Then you have the value in a variable, there are various ways to check it.

For example, you could do if (parseInt(my_value) < 0) //error. You could also use regular expressions, I won't explain it all but you could start here http://www.w3schools.com/jsref/jsref_obj_regexp.asp . I know w3schools isn't the best source but I find it an okay place to start.

Now for the validation part: add onsubmit="return validateForm() to your form tag where validateForm() is the function which does all the checking. And the function just returns true if valid and false otherwise. This overrides the default validation function (which by default does nothing).

So in the above example, //error would be replaced by return false. You can do other things too; such as alert the error then return false. You could also use javascript to highlight the invalid fields (not sure if this is what you mean by "mark an input field as invalid/valid from javascript")

Of course, if you don't want to check all the fields you only have to return true if the certain ones pass. Again, you shouldn't rely on this, but if you're only out to deter average people then it's an easy solution.

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    You're completely correct, but I don't think you understood the question completely. In HTML5, there are various ways of adding attribute values to the HTML markup that imply built-in validation rules. When a browser applies those rules, an input field will match the ":valid" or ":invalid" pseudo-classes in CSS. Thus, you can write HTML with those attributes, and CSS with ":valid" and ":invalid" selectors with rules, and give visual feedback without any JavaScript at all. The question is whether the ":valid" status is available as a DOM attribute, basically. – Pointy May 27 '12 at 23:48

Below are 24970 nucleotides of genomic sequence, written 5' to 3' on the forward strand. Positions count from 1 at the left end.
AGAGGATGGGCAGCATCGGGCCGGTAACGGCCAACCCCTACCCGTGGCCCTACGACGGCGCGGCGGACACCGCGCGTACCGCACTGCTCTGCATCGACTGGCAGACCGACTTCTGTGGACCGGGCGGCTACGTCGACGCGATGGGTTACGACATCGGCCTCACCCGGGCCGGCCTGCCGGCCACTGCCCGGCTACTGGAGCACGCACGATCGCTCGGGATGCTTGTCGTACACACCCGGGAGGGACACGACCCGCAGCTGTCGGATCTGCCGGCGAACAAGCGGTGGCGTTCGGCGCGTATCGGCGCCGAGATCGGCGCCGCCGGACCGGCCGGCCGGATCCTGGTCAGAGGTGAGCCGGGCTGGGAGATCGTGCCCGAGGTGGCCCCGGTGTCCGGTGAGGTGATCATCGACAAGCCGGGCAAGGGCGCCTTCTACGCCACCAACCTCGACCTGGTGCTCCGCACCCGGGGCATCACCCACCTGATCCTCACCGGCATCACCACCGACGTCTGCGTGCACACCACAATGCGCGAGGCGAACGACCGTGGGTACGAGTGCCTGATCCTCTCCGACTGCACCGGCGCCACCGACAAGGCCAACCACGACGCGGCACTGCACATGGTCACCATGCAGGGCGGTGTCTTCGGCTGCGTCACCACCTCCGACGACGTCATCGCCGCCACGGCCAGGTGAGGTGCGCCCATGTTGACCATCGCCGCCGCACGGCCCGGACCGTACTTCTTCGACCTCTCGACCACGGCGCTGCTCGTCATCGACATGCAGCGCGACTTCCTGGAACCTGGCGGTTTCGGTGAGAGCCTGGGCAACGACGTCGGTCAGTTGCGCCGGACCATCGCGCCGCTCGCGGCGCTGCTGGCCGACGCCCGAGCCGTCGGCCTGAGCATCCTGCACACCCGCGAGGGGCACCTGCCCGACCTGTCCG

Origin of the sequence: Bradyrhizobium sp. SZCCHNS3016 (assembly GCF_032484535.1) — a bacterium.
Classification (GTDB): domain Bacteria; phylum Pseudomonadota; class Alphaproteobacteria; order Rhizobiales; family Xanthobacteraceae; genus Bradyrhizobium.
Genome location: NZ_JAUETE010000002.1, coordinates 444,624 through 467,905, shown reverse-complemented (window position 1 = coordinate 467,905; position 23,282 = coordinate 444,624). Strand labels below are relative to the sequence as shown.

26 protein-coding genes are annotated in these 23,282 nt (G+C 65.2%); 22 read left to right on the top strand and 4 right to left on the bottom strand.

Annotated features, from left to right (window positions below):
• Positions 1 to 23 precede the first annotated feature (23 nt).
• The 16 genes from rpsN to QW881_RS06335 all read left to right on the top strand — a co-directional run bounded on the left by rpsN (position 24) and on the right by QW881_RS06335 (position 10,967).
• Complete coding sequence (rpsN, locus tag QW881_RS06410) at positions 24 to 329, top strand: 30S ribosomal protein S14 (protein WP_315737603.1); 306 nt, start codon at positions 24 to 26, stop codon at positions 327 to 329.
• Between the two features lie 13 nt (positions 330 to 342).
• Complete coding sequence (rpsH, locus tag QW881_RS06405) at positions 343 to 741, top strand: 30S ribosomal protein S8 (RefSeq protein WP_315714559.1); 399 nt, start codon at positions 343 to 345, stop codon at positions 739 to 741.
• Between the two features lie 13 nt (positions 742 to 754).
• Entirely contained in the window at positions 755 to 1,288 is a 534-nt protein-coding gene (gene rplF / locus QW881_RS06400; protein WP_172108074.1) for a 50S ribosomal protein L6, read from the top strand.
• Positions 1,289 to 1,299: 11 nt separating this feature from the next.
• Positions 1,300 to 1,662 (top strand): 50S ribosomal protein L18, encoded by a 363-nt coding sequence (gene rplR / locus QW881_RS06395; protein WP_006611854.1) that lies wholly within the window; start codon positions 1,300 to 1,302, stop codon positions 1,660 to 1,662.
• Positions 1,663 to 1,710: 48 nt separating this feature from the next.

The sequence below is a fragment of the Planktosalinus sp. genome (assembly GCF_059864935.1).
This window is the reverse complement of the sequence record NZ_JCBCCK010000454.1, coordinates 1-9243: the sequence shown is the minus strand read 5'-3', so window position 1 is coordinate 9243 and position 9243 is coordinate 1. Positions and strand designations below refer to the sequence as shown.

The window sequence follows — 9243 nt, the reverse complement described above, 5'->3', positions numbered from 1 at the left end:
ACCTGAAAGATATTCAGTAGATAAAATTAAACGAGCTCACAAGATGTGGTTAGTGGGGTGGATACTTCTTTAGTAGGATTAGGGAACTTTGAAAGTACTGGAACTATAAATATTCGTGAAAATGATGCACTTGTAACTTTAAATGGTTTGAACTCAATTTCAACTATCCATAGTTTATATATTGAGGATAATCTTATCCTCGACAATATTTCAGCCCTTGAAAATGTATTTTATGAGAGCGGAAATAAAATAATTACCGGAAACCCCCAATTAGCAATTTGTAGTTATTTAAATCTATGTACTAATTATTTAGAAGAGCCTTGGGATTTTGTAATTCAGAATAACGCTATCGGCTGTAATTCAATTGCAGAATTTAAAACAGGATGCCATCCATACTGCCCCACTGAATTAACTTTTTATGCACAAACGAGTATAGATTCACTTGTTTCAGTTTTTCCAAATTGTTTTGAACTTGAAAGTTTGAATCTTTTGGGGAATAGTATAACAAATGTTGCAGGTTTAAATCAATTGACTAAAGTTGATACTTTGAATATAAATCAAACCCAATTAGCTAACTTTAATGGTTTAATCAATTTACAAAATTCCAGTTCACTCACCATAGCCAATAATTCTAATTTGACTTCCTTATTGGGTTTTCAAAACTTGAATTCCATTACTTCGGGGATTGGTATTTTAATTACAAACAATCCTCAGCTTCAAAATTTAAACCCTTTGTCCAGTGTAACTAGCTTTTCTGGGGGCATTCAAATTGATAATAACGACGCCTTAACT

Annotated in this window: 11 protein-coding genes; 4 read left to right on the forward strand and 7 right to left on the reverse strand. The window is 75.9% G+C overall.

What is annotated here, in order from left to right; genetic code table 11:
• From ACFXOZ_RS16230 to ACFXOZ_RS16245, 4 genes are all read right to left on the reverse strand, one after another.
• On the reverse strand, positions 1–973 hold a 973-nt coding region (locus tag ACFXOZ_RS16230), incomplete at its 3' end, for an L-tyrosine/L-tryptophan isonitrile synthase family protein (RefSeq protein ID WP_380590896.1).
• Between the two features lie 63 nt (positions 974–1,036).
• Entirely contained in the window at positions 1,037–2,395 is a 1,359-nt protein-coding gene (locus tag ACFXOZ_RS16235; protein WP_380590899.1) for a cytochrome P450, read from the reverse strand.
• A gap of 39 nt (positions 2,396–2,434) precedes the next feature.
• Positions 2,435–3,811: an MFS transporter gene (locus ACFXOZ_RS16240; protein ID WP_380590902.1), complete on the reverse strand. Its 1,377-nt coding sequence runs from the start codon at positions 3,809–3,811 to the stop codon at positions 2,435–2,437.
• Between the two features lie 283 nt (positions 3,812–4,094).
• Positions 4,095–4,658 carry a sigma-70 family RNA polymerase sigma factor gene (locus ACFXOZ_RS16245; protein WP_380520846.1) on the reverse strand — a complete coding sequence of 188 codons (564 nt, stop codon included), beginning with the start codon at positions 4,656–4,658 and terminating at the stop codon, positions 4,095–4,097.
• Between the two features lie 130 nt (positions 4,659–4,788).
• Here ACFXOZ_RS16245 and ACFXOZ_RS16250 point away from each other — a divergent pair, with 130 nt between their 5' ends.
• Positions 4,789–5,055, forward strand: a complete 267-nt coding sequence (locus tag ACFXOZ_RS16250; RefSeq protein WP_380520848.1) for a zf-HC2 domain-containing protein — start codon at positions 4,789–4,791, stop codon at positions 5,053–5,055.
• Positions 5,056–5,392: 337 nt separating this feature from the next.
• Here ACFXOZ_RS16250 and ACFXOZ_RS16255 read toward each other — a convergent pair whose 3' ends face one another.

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Is there a way I can mark an input field as invalid/valid from javascript?

Unfortunately, you can't style pseudo classes in JavaScript, since they're not real elements, they don't exist in the actual DOM.

With vanilla JavaScript you'd use the validation API.

In jQuery you can simply do this, http://jsfiddle.net/elclanrs/Kak6S/

if ( $input.is(':invalid') ) { ... }

Or alternatively, can I override the validation method used?

If you're using HTML5 validation, then stick to the markup. Otherwise, you can disable HTML5 validation with $form.attr('novalidate', 'novalidate') and use JS to validate your fields, and then adding valid or invalid classes where needed. I made a plugin that works like this to support non HTML5 browsers.

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  • What do you mean you can't style them? I'm already doing it. input:invalid + label::after{content: " INVALID";color: red;} Adds a red piece of INVALID text after the label which I have next to the input field if the the field is invalid (for example if an email field has an invalid email in it) – Svish May 28 '12 at 9:58
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    "Is there a way I can mark an input field as invalid/valid from javascript?" "Unfortunately, you can't style pseudo classes from JavaScript" That's not what the question asked. – mikemaccana Jan 29 '15 at 11:26
  • You should be able to use the CSSOM to define a new class with a pseudo-class dynamically though... – Brett Zamir Jun 25 '17 at 2:02